The rest of this article is only available to active members of Questia

Already a member? Log in now.

Notes for this article

Add a new note
If you are trying to select text to create highlights or citations, remember that you must now click or tap on the first word, and then click or tap on the last word.
One moment ...
Default project is now your active project.
Project items

Items saved from this article

This article has been saved
Highlights (0)
Some of your highlights are legacy items.

Highlights saved before July 30, 2012 will not be displayed on their respective source pages.

You can easily re-create the highlights by opening the book page or article, selecting the text, and clicking “Highlight.”

Citations (0)
Some of your citations are legacy items.

Any citation created before July 30, 2012 will labeled as a “Cited page.” New citations will be saved as cited passages, pages or articles.

We also added the ability to view new citations from your projects or the book or article where you created them.

Notes (0)
Bookmarks (0)

You have no saved items from this article

Project items include:
  • Saved book/article
  • Highlights
  • Quotes/citations
  • Notes
  • Bookmarks
Notes
Cite this article

Cited article

Style
Citations are available only to our active members.
Buy instant access to cite pages or passages in MLA, APA and Chicago citation styles.

(Einhorn, 1992, p. 25)

(Einhorn 25)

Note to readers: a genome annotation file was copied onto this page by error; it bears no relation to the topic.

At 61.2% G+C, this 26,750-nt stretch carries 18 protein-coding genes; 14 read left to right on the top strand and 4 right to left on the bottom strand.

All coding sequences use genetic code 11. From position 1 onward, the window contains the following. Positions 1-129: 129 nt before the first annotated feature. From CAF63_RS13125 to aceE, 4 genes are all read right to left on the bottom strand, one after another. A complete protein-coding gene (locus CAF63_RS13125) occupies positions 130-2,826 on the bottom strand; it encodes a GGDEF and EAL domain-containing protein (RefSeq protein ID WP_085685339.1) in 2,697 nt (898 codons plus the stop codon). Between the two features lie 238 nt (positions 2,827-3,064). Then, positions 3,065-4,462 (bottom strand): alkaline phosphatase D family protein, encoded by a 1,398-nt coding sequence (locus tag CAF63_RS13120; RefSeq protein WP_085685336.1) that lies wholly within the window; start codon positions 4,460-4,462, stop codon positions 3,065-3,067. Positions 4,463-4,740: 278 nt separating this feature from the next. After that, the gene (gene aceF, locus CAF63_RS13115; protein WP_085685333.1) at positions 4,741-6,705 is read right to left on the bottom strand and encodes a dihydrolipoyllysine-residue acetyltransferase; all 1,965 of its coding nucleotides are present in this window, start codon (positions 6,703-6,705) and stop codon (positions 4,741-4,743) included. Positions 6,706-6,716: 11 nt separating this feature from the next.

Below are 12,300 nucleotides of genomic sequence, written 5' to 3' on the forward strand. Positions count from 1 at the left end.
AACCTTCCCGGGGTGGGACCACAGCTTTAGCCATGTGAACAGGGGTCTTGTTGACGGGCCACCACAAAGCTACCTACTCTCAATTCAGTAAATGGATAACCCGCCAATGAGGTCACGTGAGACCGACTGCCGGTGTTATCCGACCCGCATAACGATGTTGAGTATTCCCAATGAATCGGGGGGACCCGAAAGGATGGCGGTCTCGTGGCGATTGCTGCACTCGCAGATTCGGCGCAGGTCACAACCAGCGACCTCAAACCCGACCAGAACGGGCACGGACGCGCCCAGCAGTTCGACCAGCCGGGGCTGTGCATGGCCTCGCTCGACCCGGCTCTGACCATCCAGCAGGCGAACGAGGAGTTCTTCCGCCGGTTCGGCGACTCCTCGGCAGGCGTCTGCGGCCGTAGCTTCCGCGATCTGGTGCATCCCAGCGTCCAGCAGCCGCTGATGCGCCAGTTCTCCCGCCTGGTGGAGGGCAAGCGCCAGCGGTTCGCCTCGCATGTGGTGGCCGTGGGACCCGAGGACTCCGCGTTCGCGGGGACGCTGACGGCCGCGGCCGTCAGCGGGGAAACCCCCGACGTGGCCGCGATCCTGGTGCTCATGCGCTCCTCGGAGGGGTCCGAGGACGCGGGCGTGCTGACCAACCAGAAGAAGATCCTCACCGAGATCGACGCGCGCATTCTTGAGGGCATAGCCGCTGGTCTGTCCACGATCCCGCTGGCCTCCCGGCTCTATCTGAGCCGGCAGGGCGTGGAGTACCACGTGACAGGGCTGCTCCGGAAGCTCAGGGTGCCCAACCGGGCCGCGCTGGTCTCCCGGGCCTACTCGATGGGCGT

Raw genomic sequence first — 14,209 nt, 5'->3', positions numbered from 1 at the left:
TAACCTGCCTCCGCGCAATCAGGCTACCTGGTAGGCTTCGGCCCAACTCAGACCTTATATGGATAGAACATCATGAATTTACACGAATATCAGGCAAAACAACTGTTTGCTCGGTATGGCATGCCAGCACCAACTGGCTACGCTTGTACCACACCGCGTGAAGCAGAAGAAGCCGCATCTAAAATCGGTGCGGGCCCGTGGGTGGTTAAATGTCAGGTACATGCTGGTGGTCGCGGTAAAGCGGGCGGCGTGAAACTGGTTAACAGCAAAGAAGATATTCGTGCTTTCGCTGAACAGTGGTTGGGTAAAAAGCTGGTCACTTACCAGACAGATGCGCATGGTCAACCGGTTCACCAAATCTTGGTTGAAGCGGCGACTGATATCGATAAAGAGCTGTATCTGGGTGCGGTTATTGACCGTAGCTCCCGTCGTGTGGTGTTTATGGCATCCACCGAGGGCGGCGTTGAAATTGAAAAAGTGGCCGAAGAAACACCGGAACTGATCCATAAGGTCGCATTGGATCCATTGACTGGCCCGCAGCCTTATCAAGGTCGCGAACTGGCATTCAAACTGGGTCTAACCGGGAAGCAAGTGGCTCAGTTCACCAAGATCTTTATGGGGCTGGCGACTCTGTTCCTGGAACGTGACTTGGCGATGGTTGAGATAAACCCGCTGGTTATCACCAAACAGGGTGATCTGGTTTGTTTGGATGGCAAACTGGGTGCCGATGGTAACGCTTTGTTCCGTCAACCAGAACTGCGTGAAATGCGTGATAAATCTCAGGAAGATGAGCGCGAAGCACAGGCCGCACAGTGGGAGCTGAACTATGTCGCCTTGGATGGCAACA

1. Lois J. Einhorn, Abraham Lincoln, the Orator: Penetrating the Lincoln Legend (Westport, CT: Greenwood Press, 1992), 25, http://www.questia.com/read/27419298.

Cited article

Different Representations in Instruction of Vertical Angles
Settings

Settings

Typeface
Text size Smaller Larger Reset View mode
Search within

Search within this article

Look up

Look up a word

  • Dictionary
  • Thesaurus
Please submit a word or phrase above.
Print this page

Print this page

Why can't I print more than one page at a time?

Help
Full screen

matching results for page

    Questia reader help

    How to highlight and cite specific passages

    1. Click or tap the first word you want to select.
    2. Click or tap the last word you want to select, and you’ll see everything in between get selected.
    3. You’ll then get a menu of options like creating a highlight or a citation from that passage of text.

    OK, got it!

    Cited passage

    Style
    Citations are available only to our active members.
    Buy instant access to cite pages or passages in MLA, APA and Chicago citation styles.

    "Portraying himself as an honest, ordinary person helped Lincoln identify with his audiences." (Einhorn, 1992, p. 25).

    "Portraying himself as an honest, ordinary person helped Lincoln identify with his audiences." (Einhorn 25)

    "Portraying himself as an honest, ordinary person helped Lincoln identify with his audiences."1

    1. Lois J. Einhorn, Abraham Lincoln, the Orator: Penetrating the Lincoln Legend (Westport, CT: Greenwood Press, 1992), 25, http://www.questia.com/read/27419298.

    Cited passage

    Thanks for trying Questia!

    Please continue trying out our research tools, but please note, full functionality is available only to our active members.

    Your work will be lost once you leave this Web page.

    Buy instant access to save your work.

    Already a member? Log in now.

    Oops!

    An unknown error has occurred. Please click the button below to reload the page. If the problem persists, please try again in a little while.